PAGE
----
Commuting can eat up a huge amount of time and money. In fact, a 2015 survey found Americans spend an average of $2,600 a year on their commute, or about $10 a day.
And it’s not only money spent, it’s also time — an average of 45 minutes a day, per the same survey — but there are ways for commuters to claw back at least some of losses. Here are 50 ways to do just that.
If one or more of your co-workers lives nearby (or a neighbor works near your office), consider asking if you can split the cost and stress of driving to work.
“Not only does it allow you to save on your own commute, but you can also take advantage of the carpool lane and get to work even faster this way,” Deborah Sweeney, CEO of MyCorporation.com, said.
2. Space Out Oil Changes
An oil change every 3,000 miles is accepted wisdom, but many cars don’t actually need an oil change that often. Check your car’s manual to see whether you need to change your oil that frequently.
3. Use the Right Motor Oil …
Make sure to use the manufacturer’s recommended grade of oil. Check your car’s manual to find out. This improves gas mileage by up to 2%, according to fueleconomy.gov, the official federal source for fuel economy information.
4. … But Make Sure You Keep Up With Maintenance
That doesn’t mean you should forgo maintenance or repairs. If a mechanic you trust says you should shell out for a repair, do it. It’s going to be much more expensive and inconvenient if your car breaks down. Keeping your car in tune also makes it more fuel efficient.
5. Use Public Transit
Depending on service in your area, taking the bus or train may be cheaper than driving every day. You can use a fuel savings calculator like the one on publictransportation.org to see how your options compare.
6. Avoid Toll Roads
“Don’t take the toll road unless it’s a total game-changer,” said McKinzie Brocail, a writer who commutes 75 miles to and from work each day. “If you are spending $5-plus each way and only saving a few minutes on your drive, it is a waste of money.”
Your route may vary, but it’s worth investigating alternatives to toll roads.
7. Take Back Roads
The drive to work for Derek Hines, an internet marketing assistant for West Coast Self-Storage, based in Mill Creek, Washington, is about an hour. He generally avoids the highway.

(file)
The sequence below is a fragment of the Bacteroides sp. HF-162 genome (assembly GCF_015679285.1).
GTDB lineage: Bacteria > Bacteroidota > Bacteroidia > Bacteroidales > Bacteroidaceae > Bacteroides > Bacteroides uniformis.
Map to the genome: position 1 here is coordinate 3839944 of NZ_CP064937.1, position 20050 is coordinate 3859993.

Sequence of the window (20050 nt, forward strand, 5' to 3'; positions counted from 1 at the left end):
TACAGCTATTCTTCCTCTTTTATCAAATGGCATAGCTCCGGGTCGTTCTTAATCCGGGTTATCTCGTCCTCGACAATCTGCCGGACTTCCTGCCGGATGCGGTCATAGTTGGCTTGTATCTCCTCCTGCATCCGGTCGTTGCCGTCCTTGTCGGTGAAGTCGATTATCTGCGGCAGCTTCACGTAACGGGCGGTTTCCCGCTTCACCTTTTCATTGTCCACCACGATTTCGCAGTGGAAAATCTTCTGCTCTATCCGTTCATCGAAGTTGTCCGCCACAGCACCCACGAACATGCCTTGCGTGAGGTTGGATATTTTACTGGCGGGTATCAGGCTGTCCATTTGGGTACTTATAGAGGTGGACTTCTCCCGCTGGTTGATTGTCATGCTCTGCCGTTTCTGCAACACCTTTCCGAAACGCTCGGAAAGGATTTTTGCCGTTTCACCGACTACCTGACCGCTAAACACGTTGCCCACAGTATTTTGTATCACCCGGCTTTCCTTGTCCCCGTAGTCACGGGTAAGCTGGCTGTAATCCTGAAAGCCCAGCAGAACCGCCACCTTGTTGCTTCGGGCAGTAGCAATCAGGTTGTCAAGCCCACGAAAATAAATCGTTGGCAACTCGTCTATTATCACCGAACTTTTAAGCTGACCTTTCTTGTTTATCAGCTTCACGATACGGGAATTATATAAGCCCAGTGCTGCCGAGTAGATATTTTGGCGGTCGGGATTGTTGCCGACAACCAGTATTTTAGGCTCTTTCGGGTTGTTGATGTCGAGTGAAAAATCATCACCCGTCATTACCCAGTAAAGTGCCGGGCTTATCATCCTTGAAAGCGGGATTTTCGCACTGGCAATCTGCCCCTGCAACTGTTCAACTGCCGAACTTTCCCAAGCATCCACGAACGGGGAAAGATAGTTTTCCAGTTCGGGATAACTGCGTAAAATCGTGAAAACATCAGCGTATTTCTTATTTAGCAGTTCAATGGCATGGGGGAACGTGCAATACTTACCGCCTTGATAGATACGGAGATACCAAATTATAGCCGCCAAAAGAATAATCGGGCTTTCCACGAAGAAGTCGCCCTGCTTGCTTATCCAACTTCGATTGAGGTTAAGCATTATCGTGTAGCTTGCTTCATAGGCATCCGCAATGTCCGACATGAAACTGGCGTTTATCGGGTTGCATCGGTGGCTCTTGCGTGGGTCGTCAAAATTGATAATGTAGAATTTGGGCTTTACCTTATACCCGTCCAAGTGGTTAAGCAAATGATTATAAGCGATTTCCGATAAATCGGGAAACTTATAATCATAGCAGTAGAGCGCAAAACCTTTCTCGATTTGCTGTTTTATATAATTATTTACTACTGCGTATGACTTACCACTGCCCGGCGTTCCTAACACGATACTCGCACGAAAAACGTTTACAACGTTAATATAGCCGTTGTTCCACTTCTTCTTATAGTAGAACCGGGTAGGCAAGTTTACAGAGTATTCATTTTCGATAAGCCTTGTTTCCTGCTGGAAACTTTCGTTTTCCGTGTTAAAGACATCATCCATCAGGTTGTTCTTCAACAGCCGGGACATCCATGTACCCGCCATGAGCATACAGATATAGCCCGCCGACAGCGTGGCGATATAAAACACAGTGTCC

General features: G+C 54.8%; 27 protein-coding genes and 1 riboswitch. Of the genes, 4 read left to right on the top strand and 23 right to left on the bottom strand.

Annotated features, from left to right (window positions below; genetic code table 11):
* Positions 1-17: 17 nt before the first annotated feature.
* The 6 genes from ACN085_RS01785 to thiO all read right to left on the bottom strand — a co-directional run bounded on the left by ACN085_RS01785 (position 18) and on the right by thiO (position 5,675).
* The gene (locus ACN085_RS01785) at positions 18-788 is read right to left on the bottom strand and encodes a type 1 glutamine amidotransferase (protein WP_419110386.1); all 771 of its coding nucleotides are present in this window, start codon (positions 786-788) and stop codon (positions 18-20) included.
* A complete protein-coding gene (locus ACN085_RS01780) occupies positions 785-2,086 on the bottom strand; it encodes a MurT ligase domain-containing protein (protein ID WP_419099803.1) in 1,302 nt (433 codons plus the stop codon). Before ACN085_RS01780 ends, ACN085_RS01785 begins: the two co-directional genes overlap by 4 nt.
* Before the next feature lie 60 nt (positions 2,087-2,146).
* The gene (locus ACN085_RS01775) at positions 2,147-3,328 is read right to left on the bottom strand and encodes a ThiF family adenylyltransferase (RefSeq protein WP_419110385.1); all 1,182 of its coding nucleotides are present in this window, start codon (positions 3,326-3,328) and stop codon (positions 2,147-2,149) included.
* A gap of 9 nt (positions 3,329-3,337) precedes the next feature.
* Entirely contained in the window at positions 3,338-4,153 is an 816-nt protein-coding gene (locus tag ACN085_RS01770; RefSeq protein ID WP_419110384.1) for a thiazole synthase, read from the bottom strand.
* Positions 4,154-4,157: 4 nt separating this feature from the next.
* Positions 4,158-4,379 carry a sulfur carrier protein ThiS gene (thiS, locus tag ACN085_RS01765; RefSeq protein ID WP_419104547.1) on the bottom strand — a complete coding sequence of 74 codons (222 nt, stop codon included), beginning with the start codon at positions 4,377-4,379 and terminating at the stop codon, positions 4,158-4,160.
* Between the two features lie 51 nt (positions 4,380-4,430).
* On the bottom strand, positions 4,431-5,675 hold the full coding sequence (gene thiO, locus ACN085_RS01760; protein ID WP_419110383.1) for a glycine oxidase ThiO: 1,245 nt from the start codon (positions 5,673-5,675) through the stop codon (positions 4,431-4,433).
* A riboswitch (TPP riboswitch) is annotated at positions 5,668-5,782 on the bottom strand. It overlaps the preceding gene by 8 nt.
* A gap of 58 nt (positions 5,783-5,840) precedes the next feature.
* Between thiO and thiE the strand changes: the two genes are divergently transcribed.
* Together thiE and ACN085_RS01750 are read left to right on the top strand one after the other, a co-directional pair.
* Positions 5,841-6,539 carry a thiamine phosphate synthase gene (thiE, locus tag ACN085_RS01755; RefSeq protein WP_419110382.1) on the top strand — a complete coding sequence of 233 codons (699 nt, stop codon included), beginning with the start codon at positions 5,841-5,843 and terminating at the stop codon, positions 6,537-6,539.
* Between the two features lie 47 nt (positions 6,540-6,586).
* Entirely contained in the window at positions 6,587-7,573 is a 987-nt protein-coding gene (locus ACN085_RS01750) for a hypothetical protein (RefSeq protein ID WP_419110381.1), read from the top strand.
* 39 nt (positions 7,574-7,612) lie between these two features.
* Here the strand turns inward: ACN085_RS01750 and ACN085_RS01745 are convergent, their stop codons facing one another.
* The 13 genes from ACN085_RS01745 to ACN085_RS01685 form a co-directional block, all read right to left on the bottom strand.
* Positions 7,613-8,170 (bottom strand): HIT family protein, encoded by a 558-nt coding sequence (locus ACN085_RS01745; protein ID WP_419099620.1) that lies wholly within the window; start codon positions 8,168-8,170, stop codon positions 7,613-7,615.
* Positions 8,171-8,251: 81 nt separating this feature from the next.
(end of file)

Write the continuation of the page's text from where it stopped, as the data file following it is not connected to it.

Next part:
“It’s longer from a mileage point of view, but I get better gas mileage because I’m not sitting in stop-and-go traffic,” he said.
8. Ease up on the Brakes
If you must brave stop-and-go traffic, ease off the gas and brake pedals, said Korey Adekoya, who writes the blog for Shabana Motors, a Houston car dealership.
“Braking and accelerating can be some of the biggest causes of fuel efficiency lost,” Adekoya said. He advised anticipating stops to avoid slamming on the brakes.
9. Accelerate Gently
The Canadian government lists five techniques that it says can cut fuel consumption as much as 25%. The first is to accelerate gently. The harder you accelerate, the more fuel you use.
10. Maintain a Steady Speed
Varying your speed too much can increase fuel use.
11. Anticipate Stops
If you know what’s up ahead, you won’t have to change speeds as drastically.
12. Avoid High Speeds
Fuel efficiency drops drastically at speeds of more than 50 mph, according to fueleconomy.gov.
13. Coast to a Stop
Canada’s final tip: If you see a slowdown ahead, just take your foot off the gas, then brake. In modern cars, releasing the accelerator like this shuts the flow of fuel to the engine. It also helps prevent wear on your tires and breaks.
14. Avoid Idling in General
Sitting in traffic is not only frustrating, but also wasteful. Your engine is on, burning fuel, but you’re not going anywhere. On that note…
15. Don’t Wait to Warm Up Your Car
Modern engines get warm when you drive them, Stephen Ciatti, an expert in combustion engines, told Business Insider. Idling your car, unless it was built before the 1980s, is just wasting gas. Per fueleconomy.gov: “The engine will warm up faster being driven, which will allow the heat to turn on sooner, decrease your fuel costs and reduce emissions.”
16. Park Somewhere Warm
Your engine is more fuel efficient when it reaches a warm temperature. Parking somewhere warm will help get it there faster once it starts.
17. Don’t Weigh Down Your Car
Fuel efficiency goes down with weight, Adekoya said. If there’s anything in your car you don’t actually need, store it somewhere else.
18. Keep Stuff Off Your Roof
If you must haul stuff, use the trunk, not the roof. Roof-mounted cargo boxes lead to increased wind resistance and lower fuel economy, according to fueleconomy.gov.
19. Use Cruise Control
As we said, staying at a constant speed helps save gas and using your cruise control makes that easier.
20. Buy a More Fuel-Efficient Car
If your car is eating up gas, it might be worth trading it in for one that’s more fuel-efficient. Fueleconomy.gov has gas mileage estimates for most cars. (Be sure to follow these money-saving steps while shopping.)
21. Buy a Used Car …
Used cars are not only cheaper than new cars, but can be cheaper to insure.
22. … Or Get an Electric or Hybrid
This not only saves gas, but might make you eligible for a tax credit of up to $7,500. (Try to avoid these five car-buying mistakes.)
23. Cool It With the Air Conditioner …
Most air conditioners use engine power to work, which can sip extra fuel. If you can stand the heat, sweating it out could save gas money.
24. … & Rolling Down the Windows